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Relist Watch

By on May 23, 2019 at 10:12 am

John Elwood reviews Monday’s relists.

Congress is fighting with the executive branch to try to obtain information this week. But here at Relist Watch, we’re just giving the stuff away.

A lot of throughput this week, as the Supreme Court disposed of five relists.

Most puzzling is City of Newport Beach, California v. Vos, 18-672, which asked whether the Americans with Disabilities Act requires law-enforcement officers to provide accommodations to armed, violent and mentally ill suspects as they bring them into custody. The Supreme Court took a case raising a similar question in City and County of San Francisco v. Sheehan, but dismissed it as improvidently granted, and many thought the court was looking to finally resolve the question. Newport Beach had been relisted four times, suggesting that one of the justices at least had been exploring a dissent; perhaps he or she was talked out of it.

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Thursday round-up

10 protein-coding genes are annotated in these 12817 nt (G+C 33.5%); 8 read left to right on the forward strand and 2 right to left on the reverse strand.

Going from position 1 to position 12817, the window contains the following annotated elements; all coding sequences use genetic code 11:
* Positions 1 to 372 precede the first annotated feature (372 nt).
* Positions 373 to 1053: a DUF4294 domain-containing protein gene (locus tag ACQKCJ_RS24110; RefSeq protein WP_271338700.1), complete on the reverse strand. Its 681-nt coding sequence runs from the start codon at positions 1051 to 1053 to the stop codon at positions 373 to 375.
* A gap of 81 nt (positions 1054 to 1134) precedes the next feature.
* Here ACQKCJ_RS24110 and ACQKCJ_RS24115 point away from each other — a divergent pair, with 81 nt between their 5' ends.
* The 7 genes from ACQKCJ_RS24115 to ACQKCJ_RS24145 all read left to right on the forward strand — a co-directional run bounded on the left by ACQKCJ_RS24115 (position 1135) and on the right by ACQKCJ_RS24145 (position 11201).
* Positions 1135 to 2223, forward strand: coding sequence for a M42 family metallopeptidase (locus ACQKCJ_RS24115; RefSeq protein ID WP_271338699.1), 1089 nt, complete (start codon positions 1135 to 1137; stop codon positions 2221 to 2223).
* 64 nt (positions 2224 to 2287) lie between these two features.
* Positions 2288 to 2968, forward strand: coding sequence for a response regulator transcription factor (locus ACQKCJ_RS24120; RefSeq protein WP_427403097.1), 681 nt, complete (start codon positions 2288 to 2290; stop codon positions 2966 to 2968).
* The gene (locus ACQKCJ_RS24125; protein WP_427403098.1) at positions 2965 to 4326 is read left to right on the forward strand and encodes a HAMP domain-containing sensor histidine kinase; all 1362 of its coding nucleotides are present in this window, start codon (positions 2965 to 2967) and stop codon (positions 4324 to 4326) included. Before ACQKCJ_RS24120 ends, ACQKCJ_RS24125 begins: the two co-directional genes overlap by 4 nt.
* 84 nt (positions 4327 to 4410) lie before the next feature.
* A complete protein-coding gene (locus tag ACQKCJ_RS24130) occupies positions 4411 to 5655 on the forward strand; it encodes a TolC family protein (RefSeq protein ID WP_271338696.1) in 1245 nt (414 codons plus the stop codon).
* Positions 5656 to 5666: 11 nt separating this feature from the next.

By on May 23, 2019 at 6:29 am

Subscript Law offers a graphic explainer for Monday’s opinion in Merck Sharp & Dohme v. Albrecht, in which the court held that whether the FDA would have rejected a proposed change to a prescription drug label, pre-empting a state-law claim for failure to warn of the drug’s risks, is a question of law for a judge to decide. At the NCSL blog, Lisa Soronen observes that “[w]hile juries are unpredictable, they have a reputation for being more favorable to injured individuals than large, well-funded corporations,” so that “juries may be more likely than judges to conclude that the FDA would have agreed to the label change because such a ruling will make it possible for a state-law failure-to-warn claims to go forward.” At Law360 (subscription required), Emily Field explains that the court “also provided some clarity for the ‘clear evidence’ standard it set out for failure-to-warn cases a decade ago.”

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Petitions of the week

By on May 22, 2019 at 4:10 pm

This week we highlight petitions pending before the Supreme Court that address the validity of the Manual of Patent Examining Procedure Section 1207.04, under what circumstances a criminal defendant pursuing a second or successive motion under 28 U.S.C. § 2255 is entitled to relief under a retroactive constitutional decision invalidating a federal statutory provision, and whether 29 U.S.C. § 1344(c) precludes disgorgement of profits as an appropriate equitable remedy under 29 U.S.C. § 1303(f).